Recently, a huge money-laundering ring has now been shut down in Hong Kong after it had been revealed that the syndicate was utilizing USDT (Tether) in order to transfer funds.
Hong Kong Customs had been able to break up the money-laundering ring, which had, up until this point, transferred a total of $155 million (HK$1.2 billion) through cryptocurrency. This is, unfortunately, yet another example of the dark side of the crypto industry, with money laundering, terrorist financing, scams, cyber-attacks, and other fraudulent activities becoming increasingly common nowadays.
It was also revealed that the syndicate’s leader had multiple shell companies in his pocket, but this had backfired as it had been through the tracking of these companies and corresponding suspicious patterns relating to the transactions that the authorities had been alerted and an investigation had been opened.
Including the ringleader himself, a total of 4 men had been involved with the money-laundering ring. All of these individuals had been subsequently arrested in conjunction with the operation ‘Coin Breaker’. As per the latest reports, all suspects have been currently released on bail.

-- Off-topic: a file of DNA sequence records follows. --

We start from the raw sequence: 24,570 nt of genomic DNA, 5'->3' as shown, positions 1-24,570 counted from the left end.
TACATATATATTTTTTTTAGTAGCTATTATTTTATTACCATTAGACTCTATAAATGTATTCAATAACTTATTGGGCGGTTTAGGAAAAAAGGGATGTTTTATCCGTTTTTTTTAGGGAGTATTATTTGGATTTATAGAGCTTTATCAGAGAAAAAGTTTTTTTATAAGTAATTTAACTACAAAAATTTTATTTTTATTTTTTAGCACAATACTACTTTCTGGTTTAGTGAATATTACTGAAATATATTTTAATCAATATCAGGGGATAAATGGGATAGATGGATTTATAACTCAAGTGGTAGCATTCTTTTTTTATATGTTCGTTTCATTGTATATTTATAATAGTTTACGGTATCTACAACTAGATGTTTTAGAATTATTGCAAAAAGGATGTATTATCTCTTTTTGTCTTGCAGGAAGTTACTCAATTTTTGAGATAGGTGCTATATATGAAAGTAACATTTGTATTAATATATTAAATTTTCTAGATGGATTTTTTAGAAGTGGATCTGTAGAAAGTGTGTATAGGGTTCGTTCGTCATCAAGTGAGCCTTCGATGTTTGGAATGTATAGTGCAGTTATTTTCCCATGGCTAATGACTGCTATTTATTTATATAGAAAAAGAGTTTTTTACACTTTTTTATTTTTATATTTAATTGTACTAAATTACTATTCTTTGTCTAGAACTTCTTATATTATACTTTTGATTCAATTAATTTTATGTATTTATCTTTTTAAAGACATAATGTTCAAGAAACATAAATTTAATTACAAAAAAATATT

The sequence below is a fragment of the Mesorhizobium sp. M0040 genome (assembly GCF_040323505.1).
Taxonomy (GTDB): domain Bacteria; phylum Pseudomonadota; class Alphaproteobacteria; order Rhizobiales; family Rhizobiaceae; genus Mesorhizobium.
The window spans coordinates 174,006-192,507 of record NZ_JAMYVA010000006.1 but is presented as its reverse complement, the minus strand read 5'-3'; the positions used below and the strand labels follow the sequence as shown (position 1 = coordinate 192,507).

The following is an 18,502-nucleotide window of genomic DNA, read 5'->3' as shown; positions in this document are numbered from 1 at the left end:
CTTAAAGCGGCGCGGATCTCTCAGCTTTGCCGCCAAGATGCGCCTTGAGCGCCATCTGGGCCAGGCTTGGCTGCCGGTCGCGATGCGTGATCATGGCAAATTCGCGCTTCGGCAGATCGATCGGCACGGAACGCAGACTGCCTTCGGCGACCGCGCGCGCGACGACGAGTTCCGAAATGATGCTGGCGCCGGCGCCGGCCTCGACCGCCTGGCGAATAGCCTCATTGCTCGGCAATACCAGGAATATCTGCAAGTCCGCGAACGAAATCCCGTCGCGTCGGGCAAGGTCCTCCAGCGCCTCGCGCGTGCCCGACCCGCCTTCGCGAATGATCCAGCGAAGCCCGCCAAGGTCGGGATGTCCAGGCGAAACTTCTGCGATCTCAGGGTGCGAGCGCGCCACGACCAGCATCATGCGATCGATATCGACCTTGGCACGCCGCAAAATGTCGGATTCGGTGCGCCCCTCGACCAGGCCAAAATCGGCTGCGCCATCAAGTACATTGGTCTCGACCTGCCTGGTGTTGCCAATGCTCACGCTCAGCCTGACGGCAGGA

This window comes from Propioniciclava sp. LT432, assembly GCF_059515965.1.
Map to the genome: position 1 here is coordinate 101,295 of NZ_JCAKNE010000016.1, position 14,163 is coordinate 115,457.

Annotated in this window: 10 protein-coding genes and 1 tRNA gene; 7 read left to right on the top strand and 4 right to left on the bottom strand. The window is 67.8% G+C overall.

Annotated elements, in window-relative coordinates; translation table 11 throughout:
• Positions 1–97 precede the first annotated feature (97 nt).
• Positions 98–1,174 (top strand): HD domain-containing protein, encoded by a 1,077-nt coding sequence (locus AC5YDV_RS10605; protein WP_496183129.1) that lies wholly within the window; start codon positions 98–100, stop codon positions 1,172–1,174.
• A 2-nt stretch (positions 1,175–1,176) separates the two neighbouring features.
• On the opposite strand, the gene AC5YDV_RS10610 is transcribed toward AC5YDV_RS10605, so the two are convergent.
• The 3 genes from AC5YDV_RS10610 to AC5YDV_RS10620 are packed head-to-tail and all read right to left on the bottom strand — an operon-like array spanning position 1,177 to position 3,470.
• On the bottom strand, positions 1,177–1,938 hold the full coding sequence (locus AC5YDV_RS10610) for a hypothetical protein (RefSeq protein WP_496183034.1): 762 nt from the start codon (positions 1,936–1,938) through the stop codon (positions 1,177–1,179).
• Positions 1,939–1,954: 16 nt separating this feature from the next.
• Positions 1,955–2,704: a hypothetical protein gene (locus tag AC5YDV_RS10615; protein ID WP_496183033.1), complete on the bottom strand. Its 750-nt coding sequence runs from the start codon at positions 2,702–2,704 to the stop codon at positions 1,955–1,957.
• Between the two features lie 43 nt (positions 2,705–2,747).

This case involving money laundering utilizing cryptocurrency is actually the very 1st of its kind in the entire history of Hong Kong, despite the fact that schemes such as this have existed for a long time and continue to do so in the other parts of the world. This just goes to show that no country is safe from such fraudulent and potentially dangerous activities.
As previously mentioned, Tether had been used by the criminals in order to launder most of the funds. Authorities were able to discover 40 wallets that had been linked to the case. Furthermore, it is unclear right now as to which crypto exchanges may have been involved in processing these illegal transactions, but the investigation shall be looking into this matter as well.
A huge amount of money had been laundered
The syndicate had been operational from February of last year to May of this year, and while it had been active, charging clients a fee of a maximum of 5% was common practice.
Additionally, a total of $2.5 million (HK$20 million) profits had been raked in by the criminals, which were not frozen via the local authorities. British police officials had also seized $408 million recently (all in crypto) within the previous month alone as part of the money-laundering investigation, which is still currently ongoing.